The recent Jivamukti sexual abuse allegations have reignited a long-running conversation on power dynamics, teacher-student relationships, and cult-like status within the yoga community. Each time news breaks of another guru abusing their power, the yogasphere erupts in further controversy, but as much talk and (sometimes therapeutic) conversation there is, are we really making progress when the list of abusers just keeps growing? In the wake of Jivamukti-gate (and so many other cases, the more major ones being Bikram, Desikachar, Friend), a recently launched petition aims to bring the dialogue a step further to integrate standardized abuse training and education for the greater yoga teaching community through Yoga Alliance.
Why Yoga Alliance? Yes, they are still a registry, but they are also “in a unique position to make this dialogue mandatory by including it in the educational standards for Yoga Teacher Training,” Laurie Endris, the petition’s author writes. Endris is the director of Svasti Yoga in Minneapolis, MN.
“This abuse is not unique to yoga institutions,” Endris notes, adding that, however, yoga culture “is particularly vulnerable with somewhat permeable boundaries (often yoga teachers engaging in acceptable dual relationships with students) and the Guru worship culture creating an environment where abuse can thrive.” Dialogue, education and prevention are the top priority.
This may not be the answer to all our problems, but it’s at least an effort to take action, taking a step to expand beyond the routine cycle of shock, shame and disappointment every time we hear about another fallen guru.
Yoga Alliance did not immediately respond to our request for comment.
The full petition reads:
OPEN LETTER TO THE YOGA ALLIANCE
I have been deeply disturbed with the most recent allegations of abuse against prominent NYC Yoga studio, Jivamukti. They are joining the ranks of many yoga institutions that have a dark history of abuse allegations, Bikram, Satyananda of Bihar School, Yogi Bahjan of Kundalini, Muktananda of Siddha Yoga, Swami Rama of Himalayan Yoga, John Friend of Anusara to name but a few… and the list gets longer every year as more people are gaining the courage to speak out. This abuse is not unique to yoga institutions & is widespread in many spiritual communities. Yoga culture is particularly vulnerable with somewhat permeable boundaries (often yoga teachers engaging in acceptable dual relationships with students) and the Guru worship culture creating an environment where abuse can thrive.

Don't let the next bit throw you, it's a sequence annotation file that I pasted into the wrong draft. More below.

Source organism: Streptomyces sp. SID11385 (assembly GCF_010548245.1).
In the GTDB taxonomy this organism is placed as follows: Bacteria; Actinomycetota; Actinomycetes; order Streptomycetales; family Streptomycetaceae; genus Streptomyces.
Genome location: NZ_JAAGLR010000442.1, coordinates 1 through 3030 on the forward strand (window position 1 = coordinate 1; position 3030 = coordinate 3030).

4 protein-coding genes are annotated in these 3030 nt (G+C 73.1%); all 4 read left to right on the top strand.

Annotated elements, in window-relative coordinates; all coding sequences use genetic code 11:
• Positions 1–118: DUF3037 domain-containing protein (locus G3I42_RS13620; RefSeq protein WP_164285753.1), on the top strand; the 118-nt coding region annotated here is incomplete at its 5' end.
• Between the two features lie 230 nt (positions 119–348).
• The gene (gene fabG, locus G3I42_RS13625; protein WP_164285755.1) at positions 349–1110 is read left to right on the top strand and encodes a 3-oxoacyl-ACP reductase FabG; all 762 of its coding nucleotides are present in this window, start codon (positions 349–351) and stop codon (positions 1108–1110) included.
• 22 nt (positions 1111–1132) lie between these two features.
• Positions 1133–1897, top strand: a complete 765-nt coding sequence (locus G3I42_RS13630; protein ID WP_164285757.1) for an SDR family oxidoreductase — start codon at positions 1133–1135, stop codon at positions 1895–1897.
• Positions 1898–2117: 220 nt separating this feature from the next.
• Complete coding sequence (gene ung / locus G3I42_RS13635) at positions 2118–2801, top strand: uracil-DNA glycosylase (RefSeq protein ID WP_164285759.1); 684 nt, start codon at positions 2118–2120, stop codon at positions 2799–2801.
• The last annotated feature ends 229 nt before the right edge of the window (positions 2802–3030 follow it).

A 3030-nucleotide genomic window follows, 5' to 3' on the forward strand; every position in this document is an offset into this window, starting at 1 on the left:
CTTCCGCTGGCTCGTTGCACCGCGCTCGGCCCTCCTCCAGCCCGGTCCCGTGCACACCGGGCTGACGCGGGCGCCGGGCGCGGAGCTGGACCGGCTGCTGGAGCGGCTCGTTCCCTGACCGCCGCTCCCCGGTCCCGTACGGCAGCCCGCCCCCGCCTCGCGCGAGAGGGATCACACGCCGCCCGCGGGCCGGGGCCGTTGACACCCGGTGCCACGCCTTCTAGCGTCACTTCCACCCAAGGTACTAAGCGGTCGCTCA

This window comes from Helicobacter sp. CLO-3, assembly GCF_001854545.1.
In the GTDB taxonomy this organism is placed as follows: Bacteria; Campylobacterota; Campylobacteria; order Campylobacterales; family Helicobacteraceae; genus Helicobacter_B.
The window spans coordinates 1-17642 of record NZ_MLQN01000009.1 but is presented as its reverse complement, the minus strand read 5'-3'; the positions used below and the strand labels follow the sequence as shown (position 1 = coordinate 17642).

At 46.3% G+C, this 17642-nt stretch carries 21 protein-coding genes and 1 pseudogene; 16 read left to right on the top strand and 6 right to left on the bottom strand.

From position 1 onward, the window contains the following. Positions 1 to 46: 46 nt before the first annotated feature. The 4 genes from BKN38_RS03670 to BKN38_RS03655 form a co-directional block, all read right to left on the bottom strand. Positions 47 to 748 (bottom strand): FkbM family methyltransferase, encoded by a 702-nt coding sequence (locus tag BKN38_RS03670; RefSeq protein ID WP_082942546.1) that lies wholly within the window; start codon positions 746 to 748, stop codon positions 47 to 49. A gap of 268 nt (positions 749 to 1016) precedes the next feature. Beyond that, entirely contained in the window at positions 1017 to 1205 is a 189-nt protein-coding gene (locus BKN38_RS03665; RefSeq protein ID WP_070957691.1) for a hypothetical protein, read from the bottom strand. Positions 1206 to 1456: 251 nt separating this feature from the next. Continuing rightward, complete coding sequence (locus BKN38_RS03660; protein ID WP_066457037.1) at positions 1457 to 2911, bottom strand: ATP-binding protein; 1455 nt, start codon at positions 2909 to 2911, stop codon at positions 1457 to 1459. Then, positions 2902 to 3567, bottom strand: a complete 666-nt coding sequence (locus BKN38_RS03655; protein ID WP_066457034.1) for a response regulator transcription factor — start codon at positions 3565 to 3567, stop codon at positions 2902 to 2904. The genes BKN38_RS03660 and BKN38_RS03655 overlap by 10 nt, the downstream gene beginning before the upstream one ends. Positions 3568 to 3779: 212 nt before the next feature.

I am committed to social justice in all forms, and I believe the time has come for yogis to engage in a dialogue about how to prevent this kind of abuse in our community. The Yoga Alliance is in a unique position to make this dialogue mandatory by including it in the educational standards for Yoga Teacher Training. Silence only fosters an environment where abusers can continue to abuse and victims are afraid to come forward. Please consider adding mandatory abuse & sexual harassment prevention education as well as cult awareness into the “Yoga Philosophy, Lifestyle and Ethics for Yoga Teachers” section of your standards for the 200hr requirements. Also, consider issuing a clear statement on your policies for handling complaints against registered teachers and schools to promote accountability. I look forward to hearing how you plan to put this into action.
In gratitude with a heavy heart,
Director, Svasti Yoga
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